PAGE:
Determine the starting point. To determine the road map starting point, firms should circle the cell in each capability that most accurately reflects its mobile strategy. It is rare that a single company falls perfectly into a single level of maturity.

Find the end goal. After assessing the current state, the goal of the roadmap is to set targets to move the firm's mobile strategy to a more mature state. These targets should be driven by business goals, not by aiming to reach the benchmark category. Following this principle will indicate the appropriate budget and resource allocation.

Connect the dots. By this point, each mobile capability should have two cells identified -- the company's current mobile state and its target mobile state. When creating a mobile initiative, firms must identify the steps needed to go from the start to the end goal. Doing so creates a mobile road map with milestones and checkpoints that can be estimated, communicated and evaluated.

Consider this example of how an oil company would create its road map. The firm's business goal is to empower employees to negotiate deals for the best prices as quickly as possible. It would like to increase revenue and decrease time from sales initiation to deal close. The oil company has extensively researched how its employees, competitor's employees and the industry in general uses mobile technologies.

Next, the company translated its business goals into requirements and decided which devices and technologies are most practical to support. By assigning different owners, IT managed all technology-related details and the business managed the rest. This led the company to a successful development and implementation of the application. Despite the successful launch, the firm does not have a mobile strategy of the highest maturity.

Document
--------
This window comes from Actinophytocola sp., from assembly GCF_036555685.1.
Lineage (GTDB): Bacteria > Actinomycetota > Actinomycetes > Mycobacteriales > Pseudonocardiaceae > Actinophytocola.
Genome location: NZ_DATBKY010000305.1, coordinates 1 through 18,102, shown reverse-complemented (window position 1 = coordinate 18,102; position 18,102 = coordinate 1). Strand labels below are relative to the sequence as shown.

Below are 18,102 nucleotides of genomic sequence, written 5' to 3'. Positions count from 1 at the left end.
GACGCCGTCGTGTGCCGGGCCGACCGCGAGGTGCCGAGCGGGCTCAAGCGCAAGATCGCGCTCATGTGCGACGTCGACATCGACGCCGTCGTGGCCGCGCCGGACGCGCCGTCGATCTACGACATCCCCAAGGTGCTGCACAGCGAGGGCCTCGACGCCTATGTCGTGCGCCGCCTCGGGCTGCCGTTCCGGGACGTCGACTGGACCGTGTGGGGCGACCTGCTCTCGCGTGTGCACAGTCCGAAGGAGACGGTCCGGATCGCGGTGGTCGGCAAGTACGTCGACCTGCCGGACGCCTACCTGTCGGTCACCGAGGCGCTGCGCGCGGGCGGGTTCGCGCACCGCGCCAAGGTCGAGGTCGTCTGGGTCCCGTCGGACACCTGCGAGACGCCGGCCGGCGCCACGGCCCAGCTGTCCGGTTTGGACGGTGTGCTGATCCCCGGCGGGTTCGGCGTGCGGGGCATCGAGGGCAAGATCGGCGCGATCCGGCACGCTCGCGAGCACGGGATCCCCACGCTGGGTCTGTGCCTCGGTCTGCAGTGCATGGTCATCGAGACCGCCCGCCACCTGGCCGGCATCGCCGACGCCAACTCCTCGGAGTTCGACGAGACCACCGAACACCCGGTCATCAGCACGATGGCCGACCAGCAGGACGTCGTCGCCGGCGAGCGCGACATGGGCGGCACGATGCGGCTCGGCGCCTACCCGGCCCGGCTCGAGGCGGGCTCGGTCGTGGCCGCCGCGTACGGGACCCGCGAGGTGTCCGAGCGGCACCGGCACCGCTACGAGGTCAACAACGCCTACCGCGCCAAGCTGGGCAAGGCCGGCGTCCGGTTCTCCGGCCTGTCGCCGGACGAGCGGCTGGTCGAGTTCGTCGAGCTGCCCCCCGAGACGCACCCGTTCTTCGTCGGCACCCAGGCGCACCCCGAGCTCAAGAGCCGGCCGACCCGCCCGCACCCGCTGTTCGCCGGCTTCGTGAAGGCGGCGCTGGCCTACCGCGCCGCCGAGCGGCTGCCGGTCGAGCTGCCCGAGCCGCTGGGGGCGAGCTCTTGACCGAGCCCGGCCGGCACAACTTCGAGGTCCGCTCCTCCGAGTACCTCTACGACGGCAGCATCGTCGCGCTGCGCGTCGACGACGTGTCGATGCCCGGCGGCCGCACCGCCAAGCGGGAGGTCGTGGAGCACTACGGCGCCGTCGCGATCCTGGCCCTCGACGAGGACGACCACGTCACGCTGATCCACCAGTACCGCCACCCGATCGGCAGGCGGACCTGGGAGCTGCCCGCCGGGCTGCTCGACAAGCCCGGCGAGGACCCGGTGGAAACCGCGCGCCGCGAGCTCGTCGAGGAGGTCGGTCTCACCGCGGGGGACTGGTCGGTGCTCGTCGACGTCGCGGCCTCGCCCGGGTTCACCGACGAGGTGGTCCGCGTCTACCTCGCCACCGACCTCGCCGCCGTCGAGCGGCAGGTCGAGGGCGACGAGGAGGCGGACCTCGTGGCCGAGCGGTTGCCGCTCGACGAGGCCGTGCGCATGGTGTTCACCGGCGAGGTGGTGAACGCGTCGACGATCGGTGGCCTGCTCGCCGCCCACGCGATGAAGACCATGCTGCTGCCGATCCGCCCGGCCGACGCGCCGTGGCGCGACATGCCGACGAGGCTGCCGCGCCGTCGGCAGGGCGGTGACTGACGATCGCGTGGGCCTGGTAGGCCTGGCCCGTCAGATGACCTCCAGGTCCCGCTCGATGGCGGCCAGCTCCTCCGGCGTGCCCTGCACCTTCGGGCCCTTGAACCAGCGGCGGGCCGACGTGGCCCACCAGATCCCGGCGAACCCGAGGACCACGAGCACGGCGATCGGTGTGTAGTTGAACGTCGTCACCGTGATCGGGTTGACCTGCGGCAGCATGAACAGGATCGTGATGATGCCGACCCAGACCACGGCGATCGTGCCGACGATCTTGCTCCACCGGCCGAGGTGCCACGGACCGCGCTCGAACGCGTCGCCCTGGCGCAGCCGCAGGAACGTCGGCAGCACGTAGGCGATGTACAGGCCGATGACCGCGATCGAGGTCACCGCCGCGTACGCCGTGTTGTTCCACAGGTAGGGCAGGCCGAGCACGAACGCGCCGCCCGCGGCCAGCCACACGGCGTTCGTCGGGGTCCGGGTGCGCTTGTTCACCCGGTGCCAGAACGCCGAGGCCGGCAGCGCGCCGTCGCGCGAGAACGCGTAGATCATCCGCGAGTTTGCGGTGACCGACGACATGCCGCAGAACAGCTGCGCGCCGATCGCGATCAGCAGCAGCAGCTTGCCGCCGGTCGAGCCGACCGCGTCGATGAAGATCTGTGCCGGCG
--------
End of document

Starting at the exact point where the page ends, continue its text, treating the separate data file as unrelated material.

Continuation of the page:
Following the success of the first application, the oil company wanted to address another business case through mobile strategy. Continuing its business goal, the firm opted to decrease the time from sales initiation to deal close. Currently, the sales team goes through a multi-channel process, interacting with its client face-to-face, on the phone and via internal or remote access.

Based on user research, the oil company concluded that it can improve its process in the time between the conception of a new deal and checking current pricing. Applying a mobile strategy would lead the firm to its ideal use case. To get to a point where such an application could be developed, the firm needs to invest in a larger mobile-focused team, protection of data and security and regulatory compliance, since the proposed application will be dealing with confidential information.

Avoiding the pitfalls

Firms that go through the process of identifying a maturity level (or two), establishing maturity goals and creating a road map to accomplish them should consider the following challenges: